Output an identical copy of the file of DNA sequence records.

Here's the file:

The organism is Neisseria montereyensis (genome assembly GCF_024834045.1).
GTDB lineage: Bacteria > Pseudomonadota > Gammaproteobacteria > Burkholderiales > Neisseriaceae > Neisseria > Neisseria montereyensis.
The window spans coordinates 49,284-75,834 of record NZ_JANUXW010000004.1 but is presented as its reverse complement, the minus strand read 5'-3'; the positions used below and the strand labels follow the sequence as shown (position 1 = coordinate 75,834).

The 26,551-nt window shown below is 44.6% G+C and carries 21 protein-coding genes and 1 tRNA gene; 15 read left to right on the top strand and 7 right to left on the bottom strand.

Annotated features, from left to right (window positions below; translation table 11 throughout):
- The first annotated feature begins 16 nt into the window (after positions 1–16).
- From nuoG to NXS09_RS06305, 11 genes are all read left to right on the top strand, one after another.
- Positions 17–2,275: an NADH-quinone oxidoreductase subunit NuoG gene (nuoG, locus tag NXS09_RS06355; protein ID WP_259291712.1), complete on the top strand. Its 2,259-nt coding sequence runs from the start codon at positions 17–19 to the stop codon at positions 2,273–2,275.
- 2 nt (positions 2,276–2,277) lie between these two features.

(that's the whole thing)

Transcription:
The organism is Neisseria montereyensis (genome assembly GCF_024834045.1).
GTDB lineage: Bacteria > Pseudomonadota > Gammaproteobacteria > Burkholderiales > Neisseriaceae > Neisseria > Neisseria montereyensis.
The window spans coordinates 49,284-75,834 of record NZ_JANUXW010000004.1 but is presented as its reverse complement, the minus strand read 5'-3'; the positions used below and the strand labels follow the sequence as shown (position 1 = coordinate 75,834).

The 26,551-nt window shown below is 44.6% G+C and carries 21 protein-coding genes and 1 tRNA gene; 15 read left to right on the top strand and 7 right to left on the bottom strand.

Annotated features, from left to right (window positions below; translation table 11 throughout):
- The first annotated feature begins 16 nt into the window (after positions 1–16).
- From nuoG to NXS09_RS06305, 11 genes are all read left to right on the top strand, one after another.
- Positions 17–2,275: an NADH-quinone oxidoreductase subunit NuoG gene (nuoG, locus tag NXS09_RS06355; protein ID WP_259291712.1), complete on the top strand. Its 2,259-nt coding sequence runs from the start codon at positions 17–19 to the stop codon at positions 2,273–2,275.
- 2 nt (positions 2,276–2,277) lie between these two features.